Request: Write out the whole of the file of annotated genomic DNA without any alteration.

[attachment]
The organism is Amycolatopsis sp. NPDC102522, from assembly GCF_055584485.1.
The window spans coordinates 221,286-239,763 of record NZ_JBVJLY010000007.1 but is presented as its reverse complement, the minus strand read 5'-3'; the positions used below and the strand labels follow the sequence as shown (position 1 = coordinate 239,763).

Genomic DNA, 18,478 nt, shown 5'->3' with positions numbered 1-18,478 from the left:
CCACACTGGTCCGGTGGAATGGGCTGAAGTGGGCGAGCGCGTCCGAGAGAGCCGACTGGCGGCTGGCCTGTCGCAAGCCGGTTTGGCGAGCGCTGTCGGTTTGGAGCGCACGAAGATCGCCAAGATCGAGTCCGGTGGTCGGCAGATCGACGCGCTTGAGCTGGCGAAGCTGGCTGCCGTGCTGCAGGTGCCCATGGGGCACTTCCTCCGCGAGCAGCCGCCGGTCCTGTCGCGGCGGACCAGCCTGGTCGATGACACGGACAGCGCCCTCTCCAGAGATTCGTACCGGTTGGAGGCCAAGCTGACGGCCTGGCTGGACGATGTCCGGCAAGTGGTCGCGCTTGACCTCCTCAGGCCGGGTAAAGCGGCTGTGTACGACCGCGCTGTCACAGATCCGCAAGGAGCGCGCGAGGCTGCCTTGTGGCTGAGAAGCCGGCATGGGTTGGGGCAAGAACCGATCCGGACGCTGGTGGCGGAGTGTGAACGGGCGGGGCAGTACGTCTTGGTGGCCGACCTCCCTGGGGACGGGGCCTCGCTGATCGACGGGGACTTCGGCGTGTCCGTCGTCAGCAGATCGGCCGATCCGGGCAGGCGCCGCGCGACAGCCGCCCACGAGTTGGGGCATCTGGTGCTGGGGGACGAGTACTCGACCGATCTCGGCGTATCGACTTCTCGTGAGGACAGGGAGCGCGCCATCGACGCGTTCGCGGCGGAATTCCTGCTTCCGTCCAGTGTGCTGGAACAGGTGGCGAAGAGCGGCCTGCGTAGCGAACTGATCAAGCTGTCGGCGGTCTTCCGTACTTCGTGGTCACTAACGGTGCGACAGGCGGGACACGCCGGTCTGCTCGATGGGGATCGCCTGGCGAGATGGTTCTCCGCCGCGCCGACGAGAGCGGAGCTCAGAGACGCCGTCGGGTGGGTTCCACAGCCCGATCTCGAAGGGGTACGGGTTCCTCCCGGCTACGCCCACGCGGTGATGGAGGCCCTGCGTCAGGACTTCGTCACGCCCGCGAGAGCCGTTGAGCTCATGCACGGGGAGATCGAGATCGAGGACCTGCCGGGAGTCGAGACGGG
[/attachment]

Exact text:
The organism is Amycolatopsis sp. NPDC102522, from assembly GCF_055584485.1.
The window spans coordinates 221,286-239,763 of record NZ_JBVJLY010000007.1 but is presented as its reverse complement, the minus strand read 5'-3'; the positions used below and the strand labels follow the sequence as shown (position 1 = coordinate 239,763).

Genomic DNA, 18,478 nt, shown 5'->3' with positions numbered 1-18,478 from the left:
CCACACTGGTCCGGTGGAATGGGCTGAAGTGGGCGAGCGCGTCCGAGAGAGCCGACTGGCGGCTGGCCTGTCGCAAGCCGGTTTGGCGAGCGCTGTCGGTTTGGAGCGCACGAAGATCGCCAAGATCGAGTCCGGTGGTCGGCAGATCGACGCGCTTGAGCTGGCGAAGCTGGCTGCCGTGCTGCAGGTGCCCATGGGGCACTTCCTCCGCGAGCAGCCGCCGGTCCTGTCGCGGCGGACCAGCCTGGTCGATGACACGGACAGCGCCCTCTCCAGAGATTCGTACCGGTTGGAGGCCAAGCTGACGGCCTGGCTGGACGATGTCCGGCAAGTGGTCGCGCTTGACCTCCTCAGGCCGGGTAAAGCGGCTGTGTACGACCGCGCTGTCACAGATCCGCAAGGAGCGCGCGAGGCTGCCTTGTGGCTGAGAAGCCGGCATGGGTTGGGGCAAGAACCGATCCGGACGCTGGTGGCGGAGTGTGAACGGGCGGGGCAGTACGTCTTGGTGGCCGACCTCCCTGGGGACGGGGCCTCGCTGATCGACGGGGACTTCGGCGTGTCCGTCGTCAGCAGATCGGCCGATCCGGGCAGGCGCCGCGCGACAGCCGCCCACGAGTTGGGGCATCTGGTGCTGGGGGACGAGTACTCGACCGATCTCGGCGTATCGACTTCTCGTGAGGACAGGGAGCGCGCCATCGACGCGTTCGCGGCGGAATTCCTGCTTCCGTCCAGTGTGCTGGAACAGGTGGCGAAGAGCGGCCTGCGTAGCGAACTGATCAAGCTGTCGGCGGTCTTCCGTACTTCGTGGTCACTAACGGTGCGACAGGCGGGACACGCCGGTCTGCTCGATGGGGATCGCCTGGCGAGATGGTTCTCCGCCGCGCCGACGAGAGCGGAGCTCAGAGACGCCGTCGGGTGGGTTCCACAGCCCGATCTCGAAGGGGTACGGGTTCCTCCCGGCTACGCCCACGCGGTGATGGAGGCCCTGCGTCAGGACTTCGTCACGCCCGCGAGAGCCGTTGAGCTCATGCACGGGGAGATCGAGATCGAGGACCTGCCGGGAGTCGAGACGGG